Role of Alpha-2-Microglobulin in the Treatment of Osteoarthritic Knee Pain: a Brief Review of the Literature

  • Vwaire OrhurhuEmail author
  • Ruben Schwartz
  • Jacob Potts
  • Jacqueline Peck
  • Ivan Urits
  • Mariam Salisu Orhurhu
  • Charles Odonkor
  • Omar Viswanath
  • Alan Kaye
  • Jatinder Gill
Hot Topics in Pain and Headache (N. Rosen, Section Editor)
Part of the following topical collections:
  1. Topical Collection on Hot Topics in Pain and Headache


Purpose of Review

Chronic knee pain remains a debilitating condition that remains difficult to manage. The purpose of this review, therefore, is to summarize current understanding of alpha-2-microglobulin in the treatment of osteoarthritic knee pain. Furthermore, we investigate its role in the anti-inflammatory properties of platelet-rich plasma (PRP).

Recent Findings

Alpha-2-microglobulin, a 720-kD protein complex, is an active protease inhibitor with tremendous anti-inflammatory properties in animal models. A growing body of evidence suggests that this complex is the most instrumental factor for cartilage preservation in PRP injections.


As an active component of platelet-rich plasma’s anti-inflammatory properties, alpha-2-microglobulin has been shown to be an active inhibitor of joint degeneration, cartilage preservation, and improvement in quality of life for patients with knee osteoarthritis compared with a multitude of other modalities.


Alpha-2-microglobulin Proteinase Platelet-rich plasma Osteoarthritis 


Compliance with Ethics Guidelines

Conflict of Interest

The authors declare that they have no conflicts of interest.

Human and Animal Rights and Informed Consent

This article does not contain any studies with human or animal subjects performed by any of the authors.


Papers of particular interest, published recently, have been highlighted as: • Of importance •• Of major importance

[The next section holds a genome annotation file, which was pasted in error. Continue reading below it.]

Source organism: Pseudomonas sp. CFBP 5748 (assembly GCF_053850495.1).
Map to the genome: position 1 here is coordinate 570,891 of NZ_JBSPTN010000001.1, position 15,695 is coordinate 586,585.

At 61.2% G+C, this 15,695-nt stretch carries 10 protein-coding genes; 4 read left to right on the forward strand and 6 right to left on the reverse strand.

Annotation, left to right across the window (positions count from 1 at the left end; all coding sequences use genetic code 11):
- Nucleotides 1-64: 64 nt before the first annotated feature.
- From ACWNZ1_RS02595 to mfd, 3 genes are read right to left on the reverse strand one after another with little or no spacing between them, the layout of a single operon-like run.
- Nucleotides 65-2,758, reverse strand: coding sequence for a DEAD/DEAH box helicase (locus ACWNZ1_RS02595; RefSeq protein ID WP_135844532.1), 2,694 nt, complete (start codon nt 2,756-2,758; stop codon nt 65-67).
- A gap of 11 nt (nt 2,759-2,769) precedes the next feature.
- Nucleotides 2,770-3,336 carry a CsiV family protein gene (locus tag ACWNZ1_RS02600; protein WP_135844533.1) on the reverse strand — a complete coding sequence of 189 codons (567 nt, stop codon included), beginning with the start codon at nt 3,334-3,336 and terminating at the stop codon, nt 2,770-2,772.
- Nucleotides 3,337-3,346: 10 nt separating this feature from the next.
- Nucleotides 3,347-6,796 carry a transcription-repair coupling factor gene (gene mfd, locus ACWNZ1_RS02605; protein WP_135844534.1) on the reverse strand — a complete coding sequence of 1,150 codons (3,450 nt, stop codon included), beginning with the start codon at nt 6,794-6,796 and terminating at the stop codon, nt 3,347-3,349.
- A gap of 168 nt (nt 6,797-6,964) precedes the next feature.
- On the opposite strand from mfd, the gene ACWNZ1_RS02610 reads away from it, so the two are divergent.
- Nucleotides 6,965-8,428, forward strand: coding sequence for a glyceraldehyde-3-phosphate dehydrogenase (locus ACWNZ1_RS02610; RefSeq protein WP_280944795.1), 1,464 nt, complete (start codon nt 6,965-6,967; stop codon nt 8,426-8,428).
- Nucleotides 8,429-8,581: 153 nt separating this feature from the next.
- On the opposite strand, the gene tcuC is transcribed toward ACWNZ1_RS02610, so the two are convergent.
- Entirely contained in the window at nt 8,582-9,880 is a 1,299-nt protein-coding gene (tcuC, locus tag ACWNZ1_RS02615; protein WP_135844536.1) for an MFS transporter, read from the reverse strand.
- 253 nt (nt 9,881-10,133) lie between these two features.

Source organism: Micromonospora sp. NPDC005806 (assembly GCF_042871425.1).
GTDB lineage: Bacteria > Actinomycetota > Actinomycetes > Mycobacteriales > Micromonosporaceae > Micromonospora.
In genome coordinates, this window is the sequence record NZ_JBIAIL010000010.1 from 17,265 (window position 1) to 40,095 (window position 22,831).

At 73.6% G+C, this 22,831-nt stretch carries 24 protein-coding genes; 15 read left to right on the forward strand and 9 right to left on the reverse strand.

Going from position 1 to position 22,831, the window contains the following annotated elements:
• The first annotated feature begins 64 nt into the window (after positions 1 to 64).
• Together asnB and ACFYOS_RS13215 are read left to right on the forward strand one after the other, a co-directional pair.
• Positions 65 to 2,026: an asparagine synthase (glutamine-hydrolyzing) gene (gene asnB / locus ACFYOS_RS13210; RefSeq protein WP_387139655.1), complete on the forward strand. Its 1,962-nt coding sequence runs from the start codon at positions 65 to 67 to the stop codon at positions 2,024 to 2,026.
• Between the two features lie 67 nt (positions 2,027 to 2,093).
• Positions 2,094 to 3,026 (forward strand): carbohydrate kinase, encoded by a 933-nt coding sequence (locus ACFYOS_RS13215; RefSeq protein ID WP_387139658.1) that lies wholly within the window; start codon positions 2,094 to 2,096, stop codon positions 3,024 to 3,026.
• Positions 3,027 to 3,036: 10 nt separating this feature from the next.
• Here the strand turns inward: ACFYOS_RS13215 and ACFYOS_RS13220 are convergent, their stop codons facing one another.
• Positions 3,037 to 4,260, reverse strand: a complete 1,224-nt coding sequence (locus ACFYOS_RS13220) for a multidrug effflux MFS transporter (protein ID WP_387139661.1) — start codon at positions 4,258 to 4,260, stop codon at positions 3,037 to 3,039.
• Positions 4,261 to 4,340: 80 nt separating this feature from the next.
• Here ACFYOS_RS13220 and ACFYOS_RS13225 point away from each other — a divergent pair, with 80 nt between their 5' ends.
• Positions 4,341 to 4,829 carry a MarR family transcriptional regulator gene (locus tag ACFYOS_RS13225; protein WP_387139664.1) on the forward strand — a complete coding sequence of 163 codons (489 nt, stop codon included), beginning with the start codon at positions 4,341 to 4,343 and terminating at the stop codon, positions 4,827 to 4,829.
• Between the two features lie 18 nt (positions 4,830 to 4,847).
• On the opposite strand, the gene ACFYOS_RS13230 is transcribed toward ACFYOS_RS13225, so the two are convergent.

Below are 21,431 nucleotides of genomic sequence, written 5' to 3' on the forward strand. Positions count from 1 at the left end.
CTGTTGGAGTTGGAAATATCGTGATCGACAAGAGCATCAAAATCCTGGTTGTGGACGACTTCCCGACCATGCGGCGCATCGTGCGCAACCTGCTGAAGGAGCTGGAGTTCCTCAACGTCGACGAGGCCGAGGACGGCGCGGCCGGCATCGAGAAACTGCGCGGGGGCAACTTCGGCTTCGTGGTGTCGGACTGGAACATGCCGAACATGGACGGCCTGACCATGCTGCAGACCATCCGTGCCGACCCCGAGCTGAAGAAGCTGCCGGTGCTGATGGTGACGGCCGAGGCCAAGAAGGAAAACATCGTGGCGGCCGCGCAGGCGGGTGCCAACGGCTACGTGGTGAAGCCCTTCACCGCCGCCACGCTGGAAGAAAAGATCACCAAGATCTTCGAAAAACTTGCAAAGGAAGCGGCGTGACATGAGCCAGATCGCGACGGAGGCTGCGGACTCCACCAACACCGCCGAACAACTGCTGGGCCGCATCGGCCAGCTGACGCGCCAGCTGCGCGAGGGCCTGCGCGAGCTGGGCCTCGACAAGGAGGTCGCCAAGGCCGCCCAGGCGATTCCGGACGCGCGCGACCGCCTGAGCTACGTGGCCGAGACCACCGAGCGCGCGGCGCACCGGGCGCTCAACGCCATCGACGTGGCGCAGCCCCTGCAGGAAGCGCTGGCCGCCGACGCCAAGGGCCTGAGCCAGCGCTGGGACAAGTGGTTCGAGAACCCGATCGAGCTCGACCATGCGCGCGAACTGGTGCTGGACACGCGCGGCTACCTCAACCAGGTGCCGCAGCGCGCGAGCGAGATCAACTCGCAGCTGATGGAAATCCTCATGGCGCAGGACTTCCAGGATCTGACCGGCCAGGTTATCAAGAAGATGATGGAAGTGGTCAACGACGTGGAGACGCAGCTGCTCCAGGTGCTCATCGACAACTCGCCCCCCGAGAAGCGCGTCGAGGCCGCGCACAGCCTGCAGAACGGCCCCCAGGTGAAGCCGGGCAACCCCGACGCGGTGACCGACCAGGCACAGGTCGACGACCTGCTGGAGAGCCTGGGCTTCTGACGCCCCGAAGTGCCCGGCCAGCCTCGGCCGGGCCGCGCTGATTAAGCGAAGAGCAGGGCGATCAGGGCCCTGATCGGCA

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Copyright information

© Springer Science+Business Media, LLC, part of Springer Nature 2019

Authors and Affiliations

  • Vwaire Orhurhu
    • 1
    Email author
  • Ruben Schwartz
    • 2
  • Jacob Potts
    • 3
  • Jacqueline Peck
    • 2
  • Ivan Urits
    • 1
  • Mariam Salisu Orhurhu
    • 4
  • Charles Odonkor
    • 5
  • Omar Viswanath
    • 6
    • 7
    • 8
  • Alan Kaye
    • 9
  • Jatinder Gill
    • 1
  1. 1.Department of Anesthesia, Critical Care, and Pain Medicine, Beth Israel Deaconess Medical CenterHarvard Medical SchoolBostonUSA
  2. 2.Department of AnesthesiologyMount Sinai Medical Center of FloridaMiamiUSA
  3. 3.Department of BioengineeringNortheastern UniversityBostonUSA
  4. 4.Departments of Anesthesiology and Critical Care MedicineJohns Hopkins School of MedicineBaltimoreUSA
  5. 5.Department of Anesthesia, Critical Care and Pain Medicine, Division of Pain, Massachusetts General HospitalHarvard Medical SchoolBostonUSA
  6. 6.Valley Anesthesiology and Pain ConsultantsPhoenixUSA
  7. 7.Department of AnesthesiologyUniversity of Arizona College of Medicine-PhoenixPhoenixUSA
  8. 8.Department of AnesthesiologyCreighton University School of MedicineOmahaUSA
  9. 9.Department of AnesthesiologyLouisiana State University Health Sciences CenterNew OrleansUSA

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